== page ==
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MAY 2011 UPDATE HOME
More May Features:

Dr. Fagan received top award
Virtual symphony a reality
Harber received Hammond Award
Professors received Research Award
Engineering student takes top prize
Professors received Teaching Award
Sorin, Powless provide advice
Two professors go ‘international’
Haddock, Spiceland received Award
Art world phenom brings exhibit
Marcus Orr Center remains magnet for critical thinking
Lights out! Conserving Energy
Names in the news

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Art world phenom brings innovative exhibit to University

By Laura Fenton

The art Nick Cave creates doesn’t solely hang on a wall collecting dust. His art boastfully clangs, joyfully struts and vibrantly delights the eyes with a palette encompassing every color imaginable.

Nick Cave visited the University of Memphis several times during the Memphis Heavyweight workshop to meet with individual groups for brainstorming and project planning of the �Soundsuits.� He helped participants understand how to work with different items, such as tin cans, and craft the overall vision of the exhibit and a parade of the work that was held on campus last month. (Photo by Rhonda Cosentino)
Nick Cave visited the University of Memphis several times during the Memphis Heavyweight workshop to meet with individual groups for brainstorming and project planning of the “Soundsuits.” He helped participants understand how to work with different items, such as tin cans, and craft the overall vision of the exhibit and a parade of the work that was held on campus last month. (Photo by Rhonda Cosentino)

Cave, a Chicago-based artist and professor, guided budding artists from the University of Memphis and the community through the collaborative creative process, which resulted in an innovative exhibit at the Art Museum at the U of M (AMUM) titled Memphis Heavyweight. 

“Heavyweight was sort of a nemesis which allowed each group to then interpret what heavyweight means to them, which makes for an interesting body of work,” Cave said.

But Cave’s intention with this exhibit is to do more than have students examine a topic – he wants to bring participants and the community together.

“We all entered this arena in spite of our differences, and we are here for one purpose,” Cave said. “That’s what is so fascinating, to be able to come into it and to leave yourself at the door and to be open for a collaborative kind of shift.”

Student groups from the U of M, Overton High School, Hutchison School, Natural Leaning School and Art For Life’s Sake all spent more than a month creating “Soundsuits,” which is Cave’s renowned inter-disciplinary art named for the sounds each suit makes when it moves.

Other “Soundsuits” Cave created have items such as recycled materials, twigs, buttons, toys, bottle caps, packaging, stray socks and potholders.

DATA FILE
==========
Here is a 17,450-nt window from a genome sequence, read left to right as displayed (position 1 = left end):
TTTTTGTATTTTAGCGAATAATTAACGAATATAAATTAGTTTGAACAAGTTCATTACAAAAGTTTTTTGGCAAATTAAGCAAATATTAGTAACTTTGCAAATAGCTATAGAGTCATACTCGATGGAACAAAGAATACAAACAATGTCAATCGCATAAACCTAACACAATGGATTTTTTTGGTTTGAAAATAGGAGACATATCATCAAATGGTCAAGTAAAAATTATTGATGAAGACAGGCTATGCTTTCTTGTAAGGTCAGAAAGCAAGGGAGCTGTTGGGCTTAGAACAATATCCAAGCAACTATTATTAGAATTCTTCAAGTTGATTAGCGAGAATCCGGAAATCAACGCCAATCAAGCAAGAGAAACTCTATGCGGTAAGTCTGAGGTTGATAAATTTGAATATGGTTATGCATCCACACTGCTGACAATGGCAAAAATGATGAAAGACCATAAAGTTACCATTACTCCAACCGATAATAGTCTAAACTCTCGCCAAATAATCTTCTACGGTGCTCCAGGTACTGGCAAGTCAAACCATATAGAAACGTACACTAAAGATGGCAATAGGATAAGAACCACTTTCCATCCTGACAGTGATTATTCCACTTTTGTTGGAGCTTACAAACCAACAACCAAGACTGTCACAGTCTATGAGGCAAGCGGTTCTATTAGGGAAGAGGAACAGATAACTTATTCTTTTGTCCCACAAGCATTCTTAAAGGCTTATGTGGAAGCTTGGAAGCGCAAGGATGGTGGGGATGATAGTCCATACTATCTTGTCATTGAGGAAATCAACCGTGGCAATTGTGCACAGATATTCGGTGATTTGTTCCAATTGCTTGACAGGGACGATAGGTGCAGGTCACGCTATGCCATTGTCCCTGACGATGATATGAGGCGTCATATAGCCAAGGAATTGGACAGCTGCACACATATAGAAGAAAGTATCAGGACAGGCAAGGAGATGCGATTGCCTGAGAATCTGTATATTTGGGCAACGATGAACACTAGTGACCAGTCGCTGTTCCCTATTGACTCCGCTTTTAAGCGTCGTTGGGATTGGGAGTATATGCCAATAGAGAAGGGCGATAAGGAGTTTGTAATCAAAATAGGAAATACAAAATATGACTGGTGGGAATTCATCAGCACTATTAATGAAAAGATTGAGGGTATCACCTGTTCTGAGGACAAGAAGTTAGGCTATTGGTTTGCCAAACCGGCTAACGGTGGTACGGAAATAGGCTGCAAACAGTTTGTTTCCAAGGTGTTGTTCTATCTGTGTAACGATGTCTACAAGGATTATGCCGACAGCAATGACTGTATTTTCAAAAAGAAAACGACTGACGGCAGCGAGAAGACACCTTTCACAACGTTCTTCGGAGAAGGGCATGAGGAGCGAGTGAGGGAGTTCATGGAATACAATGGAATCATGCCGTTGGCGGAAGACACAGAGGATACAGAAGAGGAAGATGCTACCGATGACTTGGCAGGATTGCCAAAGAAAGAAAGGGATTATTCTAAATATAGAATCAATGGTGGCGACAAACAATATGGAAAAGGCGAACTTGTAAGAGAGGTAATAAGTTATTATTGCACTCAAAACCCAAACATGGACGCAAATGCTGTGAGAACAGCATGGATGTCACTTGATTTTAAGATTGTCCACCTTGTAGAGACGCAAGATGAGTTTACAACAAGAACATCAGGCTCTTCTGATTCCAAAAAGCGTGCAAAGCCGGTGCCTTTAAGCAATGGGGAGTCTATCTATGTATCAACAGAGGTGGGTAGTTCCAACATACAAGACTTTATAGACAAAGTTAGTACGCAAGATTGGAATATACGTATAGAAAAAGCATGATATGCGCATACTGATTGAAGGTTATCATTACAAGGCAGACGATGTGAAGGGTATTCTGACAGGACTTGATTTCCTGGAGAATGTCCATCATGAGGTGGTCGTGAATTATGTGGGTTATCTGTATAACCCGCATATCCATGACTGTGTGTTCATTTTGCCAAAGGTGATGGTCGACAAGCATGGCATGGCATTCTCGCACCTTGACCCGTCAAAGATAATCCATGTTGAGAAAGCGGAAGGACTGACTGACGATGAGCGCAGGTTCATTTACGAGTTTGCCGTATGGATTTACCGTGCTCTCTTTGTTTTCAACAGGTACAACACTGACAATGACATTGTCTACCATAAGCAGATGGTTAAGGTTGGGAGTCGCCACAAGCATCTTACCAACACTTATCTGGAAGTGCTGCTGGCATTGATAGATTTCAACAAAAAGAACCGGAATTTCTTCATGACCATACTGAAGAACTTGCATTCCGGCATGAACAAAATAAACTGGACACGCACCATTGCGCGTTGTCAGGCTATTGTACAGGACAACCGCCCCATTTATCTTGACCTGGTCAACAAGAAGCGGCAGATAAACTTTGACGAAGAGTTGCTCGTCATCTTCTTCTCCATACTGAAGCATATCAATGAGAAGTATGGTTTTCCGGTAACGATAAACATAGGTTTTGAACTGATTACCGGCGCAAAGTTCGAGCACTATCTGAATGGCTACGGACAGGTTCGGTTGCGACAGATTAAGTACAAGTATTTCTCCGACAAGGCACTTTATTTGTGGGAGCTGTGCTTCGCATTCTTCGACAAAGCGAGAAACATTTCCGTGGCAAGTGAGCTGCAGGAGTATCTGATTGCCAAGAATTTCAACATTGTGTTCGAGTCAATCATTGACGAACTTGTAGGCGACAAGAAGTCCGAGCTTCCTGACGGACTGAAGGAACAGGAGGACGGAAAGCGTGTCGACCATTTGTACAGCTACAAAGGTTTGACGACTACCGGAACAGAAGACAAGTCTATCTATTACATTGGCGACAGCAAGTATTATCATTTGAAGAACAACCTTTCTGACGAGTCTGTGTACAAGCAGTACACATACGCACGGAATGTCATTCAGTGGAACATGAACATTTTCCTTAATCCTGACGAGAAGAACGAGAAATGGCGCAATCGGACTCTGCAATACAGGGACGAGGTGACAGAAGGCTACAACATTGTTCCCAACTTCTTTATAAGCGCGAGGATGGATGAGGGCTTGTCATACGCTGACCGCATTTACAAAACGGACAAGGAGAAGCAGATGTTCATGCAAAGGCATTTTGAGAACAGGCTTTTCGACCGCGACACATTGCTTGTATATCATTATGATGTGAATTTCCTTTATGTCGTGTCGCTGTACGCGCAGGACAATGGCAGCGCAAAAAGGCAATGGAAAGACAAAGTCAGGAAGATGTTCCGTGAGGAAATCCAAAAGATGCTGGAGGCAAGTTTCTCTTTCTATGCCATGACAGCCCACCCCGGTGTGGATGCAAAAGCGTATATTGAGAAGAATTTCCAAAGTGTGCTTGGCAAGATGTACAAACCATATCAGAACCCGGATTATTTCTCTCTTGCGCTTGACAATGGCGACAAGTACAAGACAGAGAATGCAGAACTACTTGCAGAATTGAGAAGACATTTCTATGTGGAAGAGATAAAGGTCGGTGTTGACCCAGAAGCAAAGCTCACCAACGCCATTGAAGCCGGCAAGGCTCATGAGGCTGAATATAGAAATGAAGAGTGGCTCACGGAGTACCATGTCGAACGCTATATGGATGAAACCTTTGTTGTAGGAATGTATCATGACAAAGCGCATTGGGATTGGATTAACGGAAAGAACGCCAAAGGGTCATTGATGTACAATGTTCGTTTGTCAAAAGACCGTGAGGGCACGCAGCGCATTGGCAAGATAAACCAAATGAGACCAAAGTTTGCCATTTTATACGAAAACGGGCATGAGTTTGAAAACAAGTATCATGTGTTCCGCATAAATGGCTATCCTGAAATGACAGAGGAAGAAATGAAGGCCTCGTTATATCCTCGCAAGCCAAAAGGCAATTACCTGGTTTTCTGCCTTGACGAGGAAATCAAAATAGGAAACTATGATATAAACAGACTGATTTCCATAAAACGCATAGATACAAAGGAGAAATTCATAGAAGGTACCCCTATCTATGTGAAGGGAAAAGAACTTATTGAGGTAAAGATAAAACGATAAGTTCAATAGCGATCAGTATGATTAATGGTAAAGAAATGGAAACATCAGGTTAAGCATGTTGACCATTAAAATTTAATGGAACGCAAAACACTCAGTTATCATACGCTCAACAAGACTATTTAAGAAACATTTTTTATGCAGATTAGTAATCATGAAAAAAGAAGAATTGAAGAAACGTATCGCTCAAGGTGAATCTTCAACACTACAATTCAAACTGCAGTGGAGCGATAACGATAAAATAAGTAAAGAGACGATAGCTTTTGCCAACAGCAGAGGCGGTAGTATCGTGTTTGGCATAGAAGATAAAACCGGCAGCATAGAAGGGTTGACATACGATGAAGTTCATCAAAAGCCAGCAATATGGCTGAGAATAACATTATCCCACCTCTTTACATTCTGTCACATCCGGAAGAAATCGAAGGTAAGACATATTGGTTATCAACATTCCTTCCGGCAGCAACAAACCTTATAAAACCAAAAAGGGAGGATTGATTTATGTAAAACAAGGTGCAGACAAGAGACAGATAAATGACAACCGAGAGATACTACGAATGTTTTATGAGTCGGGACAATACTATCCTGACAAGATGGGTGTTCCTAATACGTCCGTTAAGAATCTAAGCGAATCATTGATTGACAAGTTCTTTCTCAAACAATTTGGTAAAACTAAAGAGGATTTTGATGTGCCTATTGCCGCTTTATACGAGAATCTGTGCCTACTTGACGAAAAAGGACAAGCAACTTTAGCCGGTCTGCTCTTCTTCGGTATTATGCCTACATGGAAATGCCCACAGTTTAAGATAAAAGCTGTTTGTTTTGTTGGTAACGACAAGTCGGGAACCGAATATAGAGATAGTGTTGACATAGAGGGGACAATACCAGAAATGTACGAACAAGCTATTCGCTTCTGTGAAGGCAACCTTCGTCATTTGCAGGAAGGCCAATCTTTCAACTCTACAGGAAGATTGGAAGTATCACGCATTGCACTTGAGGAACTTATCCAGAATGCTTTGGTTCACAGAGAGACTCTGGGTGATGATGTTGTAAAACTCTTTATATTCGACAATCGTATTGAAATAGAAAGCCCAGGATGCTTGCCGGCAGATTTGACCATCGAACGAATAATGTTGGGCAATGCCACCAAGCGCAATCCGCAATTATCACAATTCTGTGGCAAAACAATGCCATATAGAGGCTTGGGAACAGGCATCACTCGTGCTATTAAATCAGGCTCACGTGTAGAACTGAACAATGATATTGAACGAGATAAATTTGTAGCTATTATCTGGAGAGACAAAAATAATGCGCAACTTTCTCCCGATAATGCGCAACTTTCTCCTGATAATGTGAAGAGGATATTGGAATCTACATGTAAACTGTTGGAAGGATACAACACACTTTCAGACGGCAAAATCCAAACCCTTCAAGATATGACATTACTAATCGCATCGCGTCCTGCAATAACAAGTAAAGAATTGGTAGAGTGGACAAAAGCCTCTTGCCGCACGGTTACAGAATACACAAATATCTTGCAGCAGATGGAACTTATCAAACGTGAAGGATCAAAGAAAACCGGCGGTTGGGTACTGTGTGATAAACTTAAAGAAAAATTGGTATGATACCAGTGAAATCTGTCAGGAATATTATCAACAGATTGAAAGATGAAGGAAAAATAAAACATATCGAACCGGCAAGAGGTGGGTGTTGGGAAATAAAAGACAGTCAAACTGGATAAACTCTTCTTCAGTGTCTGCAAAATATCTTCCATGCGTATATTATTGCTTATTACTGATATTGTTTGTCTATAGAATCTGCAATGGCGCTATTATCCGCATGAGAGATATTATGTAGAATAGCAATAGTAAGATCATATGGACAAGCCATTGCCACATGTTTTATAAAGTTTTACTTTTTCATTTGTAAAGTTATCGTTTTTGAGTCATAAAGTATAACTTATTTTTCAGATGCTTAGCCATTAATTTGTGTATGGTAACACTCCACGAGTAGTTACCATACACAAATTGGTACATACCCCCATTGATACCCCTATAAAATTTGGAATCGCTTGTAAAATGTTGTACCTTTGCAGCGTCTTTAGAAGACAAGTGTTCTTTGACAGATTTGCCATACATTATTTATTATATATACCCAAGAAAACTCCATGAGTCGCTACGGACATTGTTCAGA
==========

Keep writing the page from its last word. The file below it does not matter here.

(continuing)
In addition to the pieces, students also created a float, which was part of a parade in April to celebrate the culmination of the workshop and the beginning of the exhibit.

Several of artist Nick Cave�s �Soundsuit� creations shown on display during a parade on the University of Memphis campus.  (Photo by Rhonda Cosentino)
Several of artist Nick Cave’s “Soundsuit” creations shown on display during a parade on the University of Memphis campus. (Photo by Rhonda Cosentino)

“This experience has been pretty interesting to combine everybody’s work together to come up with something that is maybe more multi-layered than what us as individual artists would have made,” said first-year U of M MFA student Jessica Lund. “At the same time, although it is multi-layered, it ends up being really general and more of a universal statement.”

Her group’s project, “The Grit,” is two over-sized megaphones with two people in bird costumes squawking at each other. They also had a shot-putter, dancers and skateboarders to introduce the project in the parade.

The other projects are “Danza Azteca Quetzalcoatl,” “Maize,” “Diaspora River,” “River Dance,” “Champion Trees,” Rock’em Sock’em” and “Overton High School.”

AMUM director Leslie Luebbers, Scheidt-Hohenberg Chair of Excellence in Art History Mikelle Smith Omari-Tunkara and the museum brought Nick Cave to the U of M thanks to a $20,000 project budget from the Student Activities Fee committee.

Luebbers had followed Cave’s work since he introduced “Soundsuits” in 2009 and said Cave is “an art world phenomenon.”

“Memphis Heavyweight” is an accessible theme for the groups, Luebbers said.

“I think the idea is that we all have so many burdens,” Luebbers said. “They can be institutional, they can be political in any kind of political environment, they can be economic, they can be related to tectonic issues or whatever. [Cave] talks a lot about community and bringing people together to make beautiful things that are uplifting and the process being uplifting. So, people have fun, people make beautiful things, people entertain other people, and for at least a moment, those heavy things are lifted.”

The exhibit will be open from July through September at AMUM. Several “Soundsuits” will be displayed as well as photos and video from the opening parade. 

Luebbers has also considered closing the exhibit with another parade. Dates and times have yet to be determined.

For more information about the exhibit and parade, visit www.memphis.edu/ccfa.

For a video on Nick Cave, visit http://www.youtube.com/watch?v=PwupTQt9zxY

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